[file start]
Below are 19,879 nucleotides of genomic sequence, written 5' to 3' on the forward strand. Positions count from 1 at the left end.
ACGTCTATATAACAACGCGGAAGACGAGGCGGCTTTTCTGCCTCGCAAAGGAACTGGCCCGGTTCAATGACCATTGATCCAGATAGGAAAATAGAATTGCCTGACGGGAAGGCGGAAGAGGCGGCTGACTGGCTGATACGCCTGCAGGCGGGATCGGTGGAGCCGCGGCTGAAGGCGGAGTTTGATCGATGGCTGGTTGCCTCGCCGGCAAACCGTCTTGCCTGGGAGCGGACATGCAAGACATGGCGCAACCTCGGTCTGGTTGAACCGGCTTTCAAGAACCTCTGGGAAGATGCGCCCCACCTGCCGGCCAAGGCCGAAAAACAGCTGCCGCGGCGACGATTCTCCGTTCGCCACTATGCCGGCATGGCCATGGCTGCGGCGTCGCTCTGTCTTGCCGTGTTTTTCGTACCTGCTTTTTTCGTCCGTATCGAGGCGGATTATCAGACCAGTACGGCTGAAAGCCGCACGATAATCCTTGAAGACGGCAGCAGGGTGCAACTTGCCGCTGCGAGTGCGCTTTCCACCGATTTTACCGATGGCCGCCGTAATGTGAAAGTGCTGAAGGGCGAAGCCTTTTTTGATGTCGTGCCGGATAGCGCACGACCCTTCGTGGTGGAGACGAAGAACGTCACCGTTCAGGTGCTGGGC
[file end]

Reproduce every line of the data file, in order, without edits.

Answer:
Below are 19,879 nucleotides of genomic sequence, written 5' to 3' on the forward strand. Positions count from 1 at the left end.
ACGTCTATATAACAACGCGGAAGACGAGGCGGCTTTTCTGCCTCGCAAAGGAACTGGCCCGGTTCAATGACCATTGATCCAGATAGGAAAATAGAATTGCCTGACGGGAAGGCGGAAGAGGCGGCTGACTGGCTGATACGCCTGCAGGCGGGATCGGTGGAGCCGCGGCTGAAGGCGGAGTTTGATCGATGGCTGGTTGCCTCGCCGGCAAACCGTCTTGCCTGGGAGCGGACATGCAAGACATGGCGCAACCTCGGTCTGGTTGAACCGGCTTTCAAGAACCTCTGGGAAGATGCGCCCCACCTGCCGGCCAAGGCCGAAAAACAGCTGCCGCGGCGACGATTCTCCGTTCGCCACTATGCCGGCATGGCCATGGCTGCGGCGTCGCTCTGTCTTGCCGTGTTTTTCGTACCTGCTTTTTTCGTCCGTATCGAGGCGGATTATCAGACCAGTACGGCTGAAAGCCGCACGATAATCCTTGAAGACGGCAGCAGGGTGCAACTTGCCGCTGCGAGTGCGCTTTCCACCGATTTTACCGATGGCCGCCGTAATGTGAAAGTGCTGAAGGGCGAAGCCTTTTTTGATGTCGTGCCGGATAGCGCACGACCCTTCGTGGTGGAGACGAAGAACGTCACCGTTCAGGTGCTGGGC